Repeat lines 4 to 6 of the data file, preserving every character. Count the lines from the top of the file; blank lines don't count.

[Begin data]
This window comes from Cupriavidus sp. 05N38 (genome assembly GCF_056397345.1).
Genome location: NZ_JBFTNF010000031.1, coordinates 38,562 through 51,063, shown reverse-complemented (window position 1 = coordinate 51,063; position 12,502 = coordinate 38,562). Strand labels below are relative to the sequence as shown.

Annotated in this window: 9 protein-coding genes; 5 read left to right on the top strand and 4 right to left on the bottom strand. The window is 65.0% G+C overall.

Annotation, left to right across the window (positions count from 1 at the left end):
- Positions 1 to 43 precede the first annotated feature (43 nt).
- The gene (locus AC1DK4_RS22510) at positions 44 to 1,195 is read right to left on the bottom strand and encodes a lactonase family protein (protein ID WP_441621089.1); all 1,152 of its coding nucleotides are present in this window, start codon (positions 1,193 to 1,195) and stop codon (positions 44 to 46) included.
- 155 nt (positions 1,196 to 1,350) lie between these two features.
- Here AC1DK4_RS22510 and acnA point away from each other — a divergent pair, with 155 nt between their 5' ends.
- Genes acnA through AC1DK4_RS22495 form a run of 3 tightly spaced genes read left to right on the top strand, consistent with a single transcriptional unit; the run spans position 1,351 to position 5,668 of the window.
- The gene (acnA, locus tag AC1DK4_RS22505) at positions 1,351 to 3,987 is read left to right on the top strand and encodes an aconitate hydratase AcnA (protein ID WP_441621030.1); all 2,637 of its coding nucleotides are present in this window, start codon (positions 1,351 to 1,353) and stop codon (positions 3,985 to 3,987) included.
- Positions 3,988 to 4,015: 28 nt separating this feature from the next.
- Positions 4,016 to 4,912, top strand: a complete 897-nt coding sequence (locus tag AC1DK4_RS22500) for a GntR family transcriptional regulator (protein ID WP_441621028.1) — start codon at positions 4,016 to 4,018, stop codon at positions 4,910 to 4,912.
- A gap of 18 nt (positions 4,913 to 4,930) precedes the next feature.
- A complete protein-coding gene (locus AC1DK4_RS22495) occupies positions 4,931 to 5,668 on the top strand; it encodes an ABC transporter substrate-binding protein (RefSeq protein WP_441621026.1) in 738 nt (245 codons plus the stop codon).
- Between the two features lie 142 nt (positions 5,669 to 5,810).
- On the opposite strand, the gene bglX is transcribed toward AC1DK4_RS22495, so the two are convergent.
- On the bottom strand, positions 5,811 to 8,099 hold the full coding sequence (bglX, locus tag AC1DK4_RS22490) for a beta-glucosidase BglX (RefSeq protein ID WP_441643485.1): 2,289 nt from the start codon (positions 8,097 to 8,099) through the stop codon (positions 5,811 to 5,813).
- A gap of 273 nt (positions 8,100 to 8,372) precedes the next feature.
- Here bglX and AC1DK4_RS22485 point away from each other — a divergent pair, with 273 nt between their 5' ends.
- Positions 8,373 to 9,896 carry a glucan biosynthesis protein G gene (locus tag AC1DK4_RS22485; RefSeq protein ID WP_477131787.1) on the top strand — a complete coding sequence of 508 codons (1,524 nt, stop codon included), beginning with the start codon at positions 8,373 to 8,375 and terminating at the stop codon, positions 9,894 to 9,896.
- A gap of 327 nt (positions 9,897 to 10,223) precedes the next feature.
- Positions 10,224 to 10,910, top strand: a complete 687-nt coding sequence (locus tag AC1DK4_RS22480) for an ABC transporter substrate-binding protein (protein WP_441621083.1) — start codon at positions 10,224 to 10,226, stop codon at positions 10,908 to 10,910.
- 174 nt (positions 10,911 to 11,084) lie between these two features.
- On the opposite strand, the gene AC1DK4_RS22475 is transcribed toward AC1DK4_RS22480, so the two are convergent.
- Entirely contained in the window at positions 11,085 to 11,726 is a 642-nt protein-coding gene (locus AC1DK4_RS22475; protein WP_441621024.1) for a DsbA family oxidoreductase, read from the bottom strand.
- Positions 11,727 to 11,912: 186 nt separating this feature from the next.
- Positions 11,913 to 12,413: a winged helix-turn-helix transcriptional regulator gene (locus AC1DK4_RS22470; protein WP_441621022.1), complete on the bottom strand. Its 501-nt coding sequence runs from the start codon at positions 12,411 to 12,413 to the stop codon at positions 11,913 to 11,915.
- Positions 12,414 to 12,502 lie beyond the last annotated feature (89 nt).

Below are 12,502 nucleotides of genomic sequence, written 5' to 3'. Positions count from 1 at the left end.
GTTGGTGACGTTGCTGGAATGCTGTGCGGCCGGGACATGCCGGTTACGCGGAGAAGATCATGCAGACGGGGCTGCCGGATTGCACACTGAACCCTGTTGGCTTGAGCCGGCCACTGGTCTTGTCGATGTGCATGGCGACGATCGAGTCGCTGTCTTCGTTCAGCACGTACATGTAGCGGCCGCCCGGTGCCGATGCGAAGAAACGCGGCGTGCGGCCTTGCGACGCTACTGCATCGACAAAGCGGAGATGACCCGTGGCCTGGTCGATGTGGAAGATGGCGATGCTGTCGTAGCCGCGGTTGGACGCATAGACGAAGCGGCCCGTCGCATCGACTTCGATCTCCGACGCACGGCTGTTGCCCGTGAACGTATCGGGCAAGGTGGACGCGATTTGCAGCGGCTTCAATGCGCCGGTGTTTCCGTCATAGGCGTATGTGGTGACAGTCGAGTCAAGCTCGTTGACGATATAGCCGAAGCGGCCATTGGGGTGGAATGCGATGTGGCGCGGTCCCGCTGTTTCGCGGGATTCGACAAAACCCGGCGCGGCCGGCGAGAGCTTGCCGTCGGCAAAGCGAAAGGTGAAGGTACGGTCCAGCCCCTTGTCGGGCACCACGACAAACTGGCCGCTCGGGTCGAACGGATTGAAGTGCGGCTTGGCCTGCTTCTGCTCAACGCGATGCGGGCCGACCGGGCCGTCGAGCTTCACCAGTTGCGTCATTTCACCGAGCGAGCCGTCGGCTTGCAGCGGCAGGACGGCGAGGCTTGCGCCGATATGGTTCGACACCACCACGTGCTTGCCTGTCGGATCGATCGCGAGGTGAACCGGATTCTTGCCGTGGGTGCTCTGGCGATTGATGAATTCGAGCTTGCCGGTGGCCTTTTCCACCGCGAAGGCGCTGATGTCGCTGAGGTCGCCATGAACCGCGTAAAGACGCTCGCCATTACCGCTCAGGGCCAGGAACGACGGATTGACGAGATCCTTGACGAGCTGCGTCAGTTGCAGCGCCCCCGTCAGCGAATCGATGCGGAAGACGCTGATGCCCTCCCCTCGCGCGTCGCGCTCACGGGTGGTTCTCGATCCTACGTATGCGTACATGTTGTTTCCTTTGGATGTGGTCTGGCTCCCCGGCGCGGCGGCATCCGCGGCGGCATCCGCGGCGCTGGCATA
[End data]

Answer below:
Annotation, left to right across the window (positions count from 1 at the left end):
- Positions 1 to 43 precede the first annotated feature (43 nt).
- The gene (locus AC1DK4_RS22510) at positions 44 to 1,195 is read right to left on the bottom strand and encodes a lactonase family protein (protein ID WP_441621089.1); all 1,152 of its coding nucleotides are present in this window, start codon (positions 1,193 to 1,195) and stop codon (positions 44 to 46) included.